But Dee Dee said she did not feel pressure to live up to the Khoury legacy.
"It was more exciting than anything," she said. "I thought, 'Man, I'm the last one. I have to do something good now.'•"
In fact Dee Dee landed a scholarship to Robert Morris College in Chicago. She begins training next month.
"I knew I wanted to continue playing," Dee Dee said. "But it's kind of scary going to Chicago. No one knows my name there."
Ironically, Tony Khoury said his father initially did not want his kids to participate in sports. Tony's parents, Wafeek and Mariam, immigrated to America from a small town in Syria in the 1960s.
"My dad did not even want us to play athletics," he said. "He came across the world and was working in a factory. He wanted us to concentrate on academics to be in a better place than he was." But when baseball scouts began coming to Tony's games when he was a sophomore, his father had a change of heart.
"He and I talked about getting a scholarship," Tony said. "He really caught on and now has a real appreciation for athletics."
Tony was drafted by the New York Yankees when he was at Bowsher and was later picked up by the Cubs. He was a pitcher and catcher in the minor leagues from 1993-96. Injuries to his thumb and elbow eventually ended his career.
"It was a lot of fun. We won a Florida State League [Single A] title in 1995," he said.
But Tony said he was a bit apprehensive when he first stepped onto an athletic field at Bowsher.
"I didn't have that much confidence in my athletic ability coming in," Tony said. "It wasn't until my sophomore year that I felt I could play varsity."
Dee Dee said the family regularly attended her volleyball matches at Bowsher.
"They were always there. I had so much family come to watch me. I had sisters, cousins, aunts, and my mom and dad," Dee Dee said.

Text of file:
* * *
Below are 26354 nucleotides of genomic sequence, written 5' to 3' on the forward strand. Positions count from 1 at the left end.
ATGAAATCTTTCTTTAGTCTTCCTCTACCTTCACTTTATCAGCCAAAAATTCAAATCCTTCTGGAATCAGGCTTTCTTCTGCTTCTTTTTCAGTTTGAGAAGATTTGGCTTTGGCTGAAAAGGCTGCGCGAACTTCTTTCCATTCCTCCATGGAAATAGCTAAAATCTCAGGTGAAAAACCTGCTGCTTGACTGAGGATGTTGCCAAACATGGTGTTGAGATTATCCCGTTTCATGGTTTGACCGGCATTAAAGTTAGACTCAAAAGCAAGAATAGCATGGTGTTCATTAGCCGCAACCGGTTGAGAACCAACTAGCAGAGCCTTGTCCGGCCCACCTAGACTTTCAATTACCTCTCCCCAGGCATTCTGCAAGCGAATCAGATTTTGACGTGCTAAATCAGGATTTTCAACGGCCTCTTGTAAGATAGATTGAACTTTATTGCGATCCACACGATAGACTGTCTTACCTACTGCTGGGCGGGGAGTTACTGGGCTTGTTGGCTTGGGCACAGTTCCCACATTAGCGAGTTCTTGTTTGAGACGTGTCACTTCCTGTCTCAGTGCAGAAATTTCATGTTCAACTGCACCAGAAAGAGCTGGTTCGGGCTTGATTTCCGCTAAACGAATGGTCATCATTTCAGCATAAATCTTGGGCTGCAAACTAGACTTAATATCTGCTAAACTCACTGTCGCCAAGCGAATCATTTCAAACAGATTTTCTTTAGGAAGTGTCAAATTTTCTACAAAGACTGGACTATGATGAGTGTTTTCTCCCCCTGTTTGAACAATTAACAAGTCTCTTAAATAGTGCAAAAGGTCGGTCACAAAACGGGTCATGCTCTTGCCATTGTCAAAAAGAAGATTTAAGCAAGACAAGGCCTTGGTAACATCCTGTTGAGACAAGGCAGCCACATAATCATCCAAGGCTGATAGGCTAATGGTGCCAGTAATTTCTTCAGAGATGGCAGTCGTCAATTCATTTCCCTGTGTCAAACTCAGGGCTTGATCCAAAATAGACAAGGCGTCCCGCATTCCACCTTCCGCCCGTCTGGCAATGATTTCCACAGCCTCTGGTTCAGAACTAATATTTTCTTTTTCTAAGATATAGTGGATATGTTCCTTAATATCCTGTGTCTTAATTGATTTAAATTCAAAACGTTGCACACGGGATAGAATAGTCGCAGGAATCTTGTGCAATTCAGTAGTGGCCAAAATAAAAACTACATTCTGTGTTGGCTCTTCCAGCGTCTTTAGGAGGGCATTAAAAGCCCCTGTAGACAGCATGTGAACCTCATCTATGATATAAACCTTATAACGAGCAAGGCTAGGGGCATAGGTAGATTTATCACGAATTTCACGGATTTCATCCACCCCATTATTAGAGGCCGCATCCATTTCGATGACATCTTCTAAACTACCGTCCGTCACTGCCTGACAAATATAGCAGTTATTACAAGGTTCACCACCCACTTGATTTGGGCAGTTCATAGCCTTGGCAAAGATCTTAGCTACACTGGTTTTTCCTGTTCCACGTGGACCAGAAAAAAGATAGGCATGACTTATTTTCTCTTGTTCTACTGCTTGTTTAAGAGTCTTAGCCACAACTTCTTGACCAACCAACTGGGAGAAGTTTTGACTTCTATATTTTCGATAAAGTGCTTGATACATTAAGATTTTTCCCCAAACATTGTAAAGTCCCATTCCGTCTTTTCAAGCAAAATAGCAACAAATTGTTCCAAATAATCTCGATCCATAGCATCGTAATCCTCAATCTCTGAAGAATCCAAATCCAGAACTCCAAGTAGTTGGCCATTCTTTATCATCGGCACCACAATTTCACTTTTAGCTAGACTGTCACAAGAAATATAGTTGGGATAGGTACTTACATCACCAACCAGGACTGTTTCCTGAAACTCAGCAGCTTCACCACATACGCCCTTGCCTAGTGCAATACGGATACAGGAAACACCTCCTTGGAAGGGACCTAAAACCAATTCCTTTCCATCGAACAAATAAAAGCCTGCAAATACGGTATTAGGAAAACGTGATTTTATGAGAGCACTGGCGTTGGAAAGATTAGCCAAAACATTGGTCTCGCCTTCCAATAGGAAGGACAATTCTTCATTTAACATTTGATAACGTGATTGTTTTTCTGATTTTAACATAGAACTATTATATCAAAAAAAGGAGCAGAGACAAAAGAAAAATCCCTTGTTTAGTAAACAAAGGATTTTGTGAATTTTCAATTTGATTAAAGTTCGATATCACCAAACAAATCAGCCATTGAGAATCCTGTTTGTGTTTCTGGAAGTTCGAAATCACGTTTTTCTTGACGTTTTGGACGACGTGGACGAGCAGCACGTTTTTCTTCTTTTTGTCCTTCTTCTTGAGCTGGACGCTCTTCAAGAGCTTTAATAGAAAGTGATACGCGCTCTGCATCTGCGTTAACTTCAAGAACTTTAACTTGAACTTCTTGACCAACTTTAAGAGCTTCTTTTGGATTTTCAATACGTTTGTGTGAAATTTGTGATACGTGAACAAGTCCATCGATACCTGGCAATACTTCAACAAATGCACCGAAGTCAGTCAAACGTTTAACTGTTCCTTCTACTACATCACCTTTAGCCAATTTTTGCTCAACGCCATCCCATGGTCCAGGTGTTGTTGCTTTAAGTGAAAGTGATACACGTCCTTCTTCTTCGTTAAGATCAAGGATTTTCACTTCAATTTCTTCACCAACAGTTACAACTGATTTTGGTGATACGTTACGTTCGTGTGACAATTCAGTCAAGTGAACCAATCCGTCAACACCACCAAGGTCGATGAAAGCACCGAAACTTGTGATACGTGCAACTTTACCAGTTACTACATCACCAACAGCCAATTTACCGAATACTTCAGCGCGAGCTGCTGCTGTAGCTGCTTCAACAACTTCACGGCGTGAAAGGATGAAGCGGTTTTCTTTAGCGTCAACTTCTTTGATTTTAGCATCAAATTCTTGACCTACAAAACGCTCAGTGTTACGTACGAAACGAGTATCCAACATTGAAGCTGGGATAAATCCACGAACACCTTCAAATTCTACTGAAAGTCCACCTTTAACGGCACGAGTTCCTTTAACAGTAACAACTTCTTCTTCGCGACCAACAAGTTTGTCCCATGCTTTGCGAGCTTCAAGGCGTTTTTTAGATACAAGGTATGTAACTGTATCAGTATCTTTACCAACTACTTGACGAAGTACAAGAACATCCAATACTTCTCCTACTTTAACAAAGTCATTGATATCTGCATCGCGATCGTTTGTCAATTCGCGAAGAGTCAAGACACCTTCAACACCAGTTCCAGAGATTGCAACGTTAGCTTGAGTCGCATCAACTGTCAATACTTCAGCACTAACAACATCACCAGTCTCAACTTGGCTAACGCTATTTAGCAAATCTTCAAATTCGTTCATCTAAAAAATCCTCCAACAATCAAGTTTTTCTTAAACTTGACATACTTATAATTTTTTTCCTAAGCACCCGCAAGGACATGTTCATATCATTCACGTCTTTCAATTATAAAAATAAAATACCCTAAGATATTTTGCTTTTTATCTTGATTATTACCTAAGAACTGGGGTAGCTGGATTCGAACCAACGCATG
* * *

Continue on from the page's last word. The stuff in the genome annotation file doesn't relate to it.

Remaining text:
"It was good to see Dee Dee wrap it up nicely," Tony said. "It caught me by surprise a little bit. She was just a baby when I left for college. I'm so impressed with how well she is doing."
Tony traces the success of the family back to his parents.
"We are a close-knit family. I think a lot of the things that the eight kids accomplished were because of the way we were raised," Tony said. "They're lively and fun and very competitive.
"You should see our family reunions," he added. "Everyone is still very competitive. We see who can cook the best. We even joke about who has the most kids."
Dee Dee said rekindling a Khoury tradition in the new Bowsher High School on Arlington Avenue is not out of the question.
"It could happen," she said.
Contact Mark Monroe at:
Guidelines: Please keep your comments smart and civil. Don't attack other readers personally, and keep your language decent. Comments that violate these standards, or our privacy statement or visitor's agreement, are subject to being removed and commenters are subject to being banned. To post comments, you must be a registered user on toledoblade.com. To find out more, please visit the FAQ.